The government of Havana is promoting a plan for the conservation of the image and hygiene of the city, which includes high fines for those who fail to comply with the provisions.
The government program comprises a group of measures that will enter into force on March 1 and among which are that “each state or social entity is responsible for the permanent hygiene and beautification of its establishments, including its surrounding areas,” the newspaper Tribuna de La Habana reported this Saturday.
Among the measures to maintain hygiene in Havana’s communities and neighborhoods is the call to families to deposit household waste at the collection points established between 6:00 and 10:00 p.m. The violation of this rule can be sanctioned with fines of up to 1,500 Cuban pesos (CUP), as well as the non-collection of waste in these sites by those responsible for doing so.
On the other hand, those who throw waste in the avenues, streets, parks or other common areas outside the wastebaskets, baskets or garbage deposits, can be subject to fines worth between 150 to 300 pesos.
In addition, those who throw in public places debris resulting from construction actions in their buildings may be fined up to 3,000 Cuban pesos. This regulation, which will be valid for families as well as for state, social and private entities, means that the debris can only be deposited in the places that each People’s Council―local organ that includes a demarcation smaller than the municipalities―defines for this purpose, and that will never coincide with traditional domestic waste deposits.
As previously reported, residents in the municipalities of Centro Habana and Old Havana can contract the collection service from the Aguas de La Habana enterprise, for processing and reuse; while the families and entities of the rest of the Havana municipalities must manage the collection of debris through the Provincial Hygiene Department.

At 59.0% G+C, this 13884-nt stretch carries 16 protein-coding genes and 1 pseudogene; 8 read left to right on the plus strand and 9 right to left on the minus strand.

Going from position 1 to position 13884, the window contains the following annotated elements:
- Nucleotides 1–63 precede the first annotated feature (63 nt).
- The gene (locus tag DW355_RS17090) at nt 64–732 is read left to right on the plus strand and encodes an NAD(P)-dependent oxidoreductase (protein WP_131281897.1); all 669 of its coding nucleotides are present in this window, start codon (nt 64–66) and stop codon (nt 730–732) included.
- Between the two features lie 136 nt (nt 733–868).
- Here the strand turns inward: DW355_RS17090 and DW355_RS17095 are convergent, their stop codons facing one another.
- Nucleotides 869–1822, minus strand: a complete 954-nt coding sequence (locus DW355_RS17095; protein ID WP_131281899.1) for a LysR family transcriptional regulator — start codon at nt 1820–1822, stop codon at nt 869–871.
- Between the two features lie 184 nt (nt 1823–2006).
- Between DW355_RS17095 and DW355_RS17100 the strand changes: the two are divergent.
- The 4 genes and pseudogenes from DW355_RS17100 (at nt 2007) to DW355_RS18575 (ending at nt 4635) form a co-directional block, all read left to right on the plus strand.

In the case of state and social entities or families that require carrying out actions that cause damage to the pavement, sidewalks, parterre or obstruct the road or part of it, they are “required to request permission from the corresponding authority such and as established by the regulation of road spaces approved by the government in Havana,” and must restore to the original state what is damaged, according to the date of the permit granted. Otherwise, they can be fined up to 2,500 pesos.
As for the pruning of trees by entities or families, these should be done on the second Sunday of the month, the day established by the Committees for the Defense of the Revolution (CDRs) for doing volunteer work on each block. The entities that perform systematic pruning within their functions were exempted from this norm, although in that case they must collect their waste on the same day.
Government actions are intended to be accompanied by a popular movement called “For a more beautiful, clean and healthy Havana,” with the participation of the CDRs and other community organizations, in coordination with local authorities.
Waste management is one of the most serious problems being faced by the Cuban capital, where more than two million people live and where 2,400 tons of waste are produced daily. To alleviate this situation, international organizations and governments such as Japan, Qatar and Austria have made donations and the government of President Miguel Díaz-Canel has even called for foreign investors to be involved in this activity.